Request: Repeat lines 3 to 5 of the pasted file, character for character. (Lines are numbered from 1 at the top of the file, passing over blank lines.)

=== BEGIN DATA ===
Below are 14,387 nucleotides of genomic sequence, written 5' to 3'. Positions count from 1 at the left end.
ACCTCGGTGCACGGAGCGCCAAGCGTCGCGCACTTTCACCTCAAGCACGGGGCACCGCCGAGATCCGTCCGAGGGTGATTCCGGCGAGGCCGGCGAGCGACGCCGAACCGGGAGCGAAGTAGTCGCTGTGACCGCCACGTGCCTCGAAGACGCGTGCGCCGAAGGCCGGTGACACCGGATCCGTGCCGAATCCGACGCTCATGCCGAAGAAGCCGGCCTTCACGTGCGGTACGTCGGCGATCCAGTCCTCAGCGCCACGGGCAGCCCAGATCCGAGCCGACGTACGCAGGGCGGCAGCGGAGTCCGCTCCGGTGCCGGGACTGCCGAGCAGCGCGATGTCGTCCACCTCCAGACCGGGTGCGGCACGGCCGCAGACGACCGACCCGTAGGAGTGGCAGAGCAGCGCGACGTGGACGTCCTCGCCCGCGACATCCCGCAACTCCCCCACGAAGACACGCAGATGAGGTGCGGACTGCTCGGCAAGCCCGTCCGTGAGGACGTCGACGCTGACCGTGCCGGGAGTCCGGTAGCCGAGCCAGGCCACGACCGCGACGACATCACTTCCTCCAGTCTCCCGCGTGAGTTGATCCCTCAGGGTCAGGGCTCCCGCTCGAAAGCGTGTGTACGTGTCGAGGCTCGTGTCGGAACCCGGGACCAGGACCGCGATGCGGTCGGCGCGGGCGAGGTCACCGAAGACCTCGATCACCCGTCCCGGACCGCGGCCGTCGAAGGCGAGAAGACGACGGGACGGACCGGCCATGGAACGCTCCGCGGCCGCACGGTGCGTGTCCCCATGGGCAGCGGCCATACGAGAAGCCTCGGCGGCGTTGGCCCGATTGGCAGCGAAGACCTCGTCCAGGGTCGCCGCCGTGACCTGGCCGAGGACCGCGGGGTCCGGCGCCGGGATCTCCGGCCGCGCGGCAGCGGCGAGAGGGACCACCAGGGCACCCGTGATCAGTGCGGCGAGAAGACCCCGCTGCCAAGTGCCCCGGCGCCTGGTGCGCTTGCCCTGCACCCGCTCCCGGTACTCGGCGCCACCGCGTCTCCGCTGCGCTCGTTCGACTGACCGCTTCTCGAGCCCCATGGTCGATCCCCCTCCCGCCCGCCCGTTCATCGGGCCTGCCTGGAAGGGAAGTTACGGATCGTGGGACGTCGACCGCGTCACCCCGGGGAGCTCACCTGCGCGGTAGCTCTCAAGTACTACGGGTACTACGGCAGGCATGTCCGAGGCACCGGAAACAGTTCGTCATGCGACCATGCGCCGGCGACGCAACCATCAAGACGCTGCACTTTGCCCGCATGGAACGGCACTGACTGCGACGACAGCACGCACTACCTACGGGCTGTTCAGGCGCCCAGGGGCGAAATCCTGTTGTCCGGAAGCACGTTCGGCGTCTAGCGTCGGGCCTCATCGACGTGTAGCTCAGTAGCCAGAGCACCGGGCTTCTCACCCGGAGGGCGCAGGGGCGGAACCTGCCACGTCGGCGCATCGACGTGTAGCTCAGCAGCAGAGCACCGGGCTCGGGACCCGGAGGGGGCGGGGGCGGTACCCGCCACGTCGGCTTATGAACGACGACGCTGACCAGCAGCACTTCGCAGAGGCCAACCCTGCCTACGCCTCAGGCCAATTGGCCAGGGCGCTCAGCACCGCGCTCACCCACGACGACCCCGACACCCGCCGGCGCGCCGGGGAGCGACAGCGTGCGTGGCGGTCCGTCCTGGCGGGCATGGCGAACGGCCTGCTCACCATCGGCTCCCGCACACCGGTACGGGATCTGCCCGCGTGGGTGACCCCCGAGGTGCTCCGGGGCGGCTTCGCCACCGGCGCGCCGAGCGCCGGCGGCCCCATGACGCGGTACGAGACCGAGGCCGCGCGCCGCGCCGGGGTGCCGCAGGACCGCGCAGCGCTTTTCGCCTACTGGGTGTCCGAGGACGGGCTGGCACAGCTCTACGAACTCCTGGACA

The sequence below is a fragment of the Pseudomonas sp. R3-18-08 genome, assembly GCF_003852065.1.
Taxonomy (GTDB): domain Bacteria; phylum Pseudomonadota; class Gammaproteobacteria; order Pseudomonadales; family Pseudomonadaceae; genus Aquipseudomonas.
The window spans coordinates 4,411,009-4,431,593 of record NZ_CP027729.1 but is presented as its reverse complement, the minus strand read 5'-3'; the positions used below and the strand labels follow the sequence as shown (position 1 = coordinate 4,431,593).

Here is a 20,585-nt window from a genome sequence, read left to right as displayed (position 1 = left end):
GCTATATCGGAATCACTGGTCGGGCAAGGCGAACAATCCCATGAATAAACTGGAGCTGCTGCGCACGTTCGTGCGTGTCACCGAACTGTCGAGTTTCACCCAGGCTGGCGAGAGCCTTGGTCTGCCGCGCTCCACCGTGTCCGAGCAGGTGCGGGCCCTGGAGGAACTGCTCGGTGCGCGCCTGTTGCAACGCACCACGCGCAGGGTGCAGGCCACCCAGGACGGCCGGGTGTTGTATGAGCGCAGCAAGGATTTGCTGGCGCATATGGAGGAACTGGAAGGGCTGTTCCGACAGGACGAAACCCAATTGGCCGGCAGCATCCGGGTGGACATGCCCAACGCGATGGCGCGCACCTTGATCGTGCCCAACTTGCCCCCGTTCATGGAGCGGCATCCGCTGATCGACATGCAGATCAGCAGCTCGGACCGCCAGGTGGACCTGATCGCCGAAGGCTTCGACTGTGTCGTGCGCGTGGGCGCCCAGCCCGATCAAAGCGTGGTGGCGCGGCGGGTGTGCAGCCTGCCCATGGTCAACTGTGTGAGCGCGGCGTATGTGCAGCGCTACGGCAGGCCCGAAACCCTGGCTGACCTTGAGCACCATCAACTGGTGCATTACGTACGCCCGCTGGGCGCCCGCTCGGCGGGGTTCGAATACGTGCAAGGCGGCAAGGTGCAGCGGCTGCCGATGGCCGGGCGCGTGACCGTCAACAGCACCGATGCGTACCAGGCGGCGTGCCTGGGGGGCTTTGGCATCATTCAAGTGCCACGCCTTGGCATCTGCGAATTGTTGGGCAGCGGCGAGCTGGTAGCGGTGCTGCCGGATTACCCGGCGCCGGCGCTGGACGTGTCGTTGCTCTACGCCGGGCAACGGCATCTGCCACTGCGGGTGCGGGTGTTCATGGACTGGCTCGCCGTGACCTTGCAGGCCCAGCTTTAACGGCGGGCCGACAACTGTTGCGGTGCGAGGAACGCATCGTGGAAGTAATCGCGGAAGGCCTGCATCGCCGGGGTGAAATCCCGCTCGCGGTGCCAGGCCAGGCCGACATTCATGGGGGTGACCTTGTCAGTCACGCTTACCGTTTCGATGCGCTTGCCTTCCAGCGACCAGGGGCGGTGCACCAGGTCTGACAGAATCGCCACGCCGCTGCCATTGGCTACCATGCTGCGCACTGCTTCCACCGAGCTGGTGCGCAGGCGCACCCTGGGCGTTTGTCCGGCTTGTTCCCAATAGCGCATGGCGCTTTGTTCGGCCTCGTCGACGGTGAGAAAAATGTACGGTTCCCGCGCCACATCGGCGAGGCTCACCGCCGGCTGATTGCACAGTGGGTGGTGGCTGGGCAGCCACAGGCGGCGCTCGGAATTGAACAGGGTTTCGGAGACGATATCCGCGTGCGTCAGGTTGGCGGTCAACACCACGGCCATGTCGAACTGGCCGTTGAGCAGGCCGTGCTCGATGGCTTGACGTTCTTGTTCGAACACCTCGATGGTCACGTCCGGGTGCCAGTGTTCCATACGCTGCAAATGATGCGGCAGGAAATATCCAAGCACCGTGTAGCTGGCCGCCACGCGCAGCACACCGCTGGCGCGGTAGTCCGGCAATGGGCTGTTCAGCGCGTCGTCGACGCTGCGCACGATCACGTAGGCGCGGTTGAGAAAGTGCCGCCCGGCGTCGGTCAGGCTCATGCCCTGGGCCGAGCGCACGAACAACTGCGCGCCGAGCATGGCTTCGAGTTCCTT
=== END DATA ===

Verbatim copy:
The sequence below is a fragment of the Pseudomonas sp. R3-18-08 genome, assembly GCF_003852065.1.
Taxonomy (GTDB): domain Bacteria; phylum Pseudomonadota; class Gammaproteobacteria; order Pseudomonadales; family Pseudomonadaceae; genus Aquipseudomonas.
The window spans coordinates 4,411,009-4,431,593 of record NZ_CP027729.1 but is presented as its reverse complement, the minus strand read 5'-3'; the positions used below and the strand labels follow the sequence as shown (position 1 = coordinate 4,431,593).